A monthly newsletter that includes a collection of important news and updates from Telluride Science.


We have exciting news! The transformation of the Depot into the Telluride Science & Innovation Center will start in October. Renovation is expected to take 18 months so this state-of-the-art facility will make its grand debut Summer 2024.

Until renovation starts in the fall, we will maximize use of the building. The Telluride Medical Center used the building as a respiratory clinic during the pandemic, and officially moved out in June. 

July is a very busy month at the Depot. Our Town Talks (Tuesdays) and scientist picnics (Wednesdays) will be held in this iconic space. We are also happy to provide an additional public venue for private parties and events through October 1. If you are interested in renting the Depot, please contact Annie.


We are on track with our fundraising goals to start renovations this fall BUT we need to keep the momentum going. Our target is to raise $1.5 million by the end of the summer.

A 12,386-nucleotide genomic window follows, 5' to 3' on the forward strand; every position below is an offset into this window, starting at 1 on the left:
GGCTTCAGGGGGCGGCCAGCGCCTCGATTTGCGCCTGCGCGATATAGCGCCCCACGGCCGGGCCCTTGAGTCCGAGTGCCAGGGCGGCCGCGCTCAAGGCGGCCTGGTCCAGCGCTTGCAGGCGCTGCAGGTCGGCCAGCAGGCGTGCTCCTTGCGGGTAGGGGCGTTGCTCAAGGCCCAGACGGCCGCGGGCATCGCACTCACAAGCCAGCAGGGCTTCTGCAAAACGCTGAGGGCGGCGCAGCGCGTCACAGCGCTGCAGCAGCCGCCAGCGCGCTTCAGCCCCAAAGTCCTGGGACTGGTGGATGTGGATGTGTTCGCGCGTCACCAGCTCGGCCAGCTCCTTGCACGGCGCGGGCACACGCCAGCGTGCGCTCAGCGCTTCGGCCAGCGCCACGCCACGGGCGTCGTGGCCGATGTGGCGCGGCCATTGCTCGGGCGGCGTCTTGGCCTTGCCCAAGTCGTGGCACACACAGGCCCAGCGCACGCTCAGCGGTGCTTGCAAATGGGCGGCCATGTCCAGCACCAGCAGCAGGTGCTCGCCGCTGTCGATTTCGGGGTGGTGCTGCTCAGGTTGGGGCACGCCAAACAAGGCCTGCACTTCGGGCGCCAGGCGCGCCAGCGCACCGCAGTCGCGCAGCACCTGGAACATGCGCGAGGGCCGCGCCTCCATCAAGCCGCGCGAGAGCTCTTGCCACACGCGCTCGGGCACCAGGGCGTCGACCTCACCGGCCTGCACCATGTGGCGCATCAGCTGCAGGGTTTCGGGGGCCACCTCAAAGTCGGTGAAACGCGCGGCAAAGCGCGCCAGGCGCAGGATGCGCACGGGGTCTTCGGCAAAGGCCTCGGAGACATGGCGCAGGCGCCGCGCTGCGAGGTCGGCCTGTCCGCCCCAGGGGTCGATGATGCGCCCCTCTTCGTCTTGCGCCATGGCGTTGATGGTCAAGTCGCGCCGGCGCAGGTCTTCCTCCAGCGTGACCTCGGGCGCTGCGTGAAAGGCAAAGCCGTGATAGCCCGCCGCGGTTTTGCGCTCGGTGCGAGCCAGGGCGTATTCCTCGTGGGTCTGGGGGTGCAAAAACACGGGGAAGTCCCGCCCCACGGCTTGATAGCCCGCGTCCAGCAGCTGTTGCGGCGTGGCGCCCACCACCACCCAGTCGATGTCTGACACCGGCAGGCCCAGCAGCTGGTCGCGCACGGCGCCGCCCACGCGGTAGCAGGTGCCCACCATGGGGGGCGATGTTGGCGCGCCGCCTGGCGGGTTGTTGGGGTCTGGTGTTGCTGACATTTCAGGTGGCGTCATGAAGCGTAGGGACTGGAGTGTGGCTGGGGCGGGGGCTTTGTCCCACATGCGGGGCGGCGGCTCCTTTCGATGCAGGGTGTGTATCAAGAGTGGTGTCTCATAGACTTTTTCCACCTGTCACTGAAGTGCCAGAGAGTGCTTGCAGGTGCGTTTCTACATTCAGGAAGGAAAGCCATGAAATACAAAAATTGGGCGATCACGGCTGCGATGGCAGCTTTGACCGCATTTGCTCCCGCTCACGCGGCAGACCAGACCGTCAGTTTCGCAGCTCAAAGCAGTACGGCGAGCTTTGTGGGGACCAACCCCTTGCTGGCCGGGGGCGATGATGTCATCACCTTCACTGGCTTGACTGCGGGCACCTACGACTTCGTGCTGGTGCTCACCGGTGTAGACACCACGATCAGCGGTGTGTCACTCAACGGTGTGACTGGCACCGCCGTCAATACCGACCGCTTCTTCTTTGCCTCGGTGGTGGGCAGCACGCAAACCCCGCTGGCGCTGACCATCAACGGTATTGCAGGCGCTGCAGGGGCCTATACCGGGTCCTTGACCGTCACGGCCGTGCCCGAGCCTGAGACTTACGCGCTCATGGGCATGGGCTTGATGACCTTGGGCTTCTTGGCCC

If you have friends or colleagues who might be interested in supporting the Telluride Science & Innovation Center, please email Annie Carlson.


Anna Krylov

Professor of Chemistry

University of Southern California

Anna Krylov is a theoretical chemist with a mastery of numbers and formulas, who also has a way with words. She was recently recognized by the Communicator of the Year Award from the USC Dornsife College of Letters, Arts and Sciences. This honor recognizes her willingness to take a stand and have the courage to address a politically charged topic. Drawing from her own experience as a scientist trained in the former Soviet Union, her paper The Peril of Politicizing Science has garnered a lot of interest and started a national conversation about the dangers of the growing influence of politics, ideology, and moralization (“political correctness”) within the STEM and academia. Together with co-panelists Prof. Wittig and Luana Maroja, Krylov will explore this topic at the Town Talk on July 19.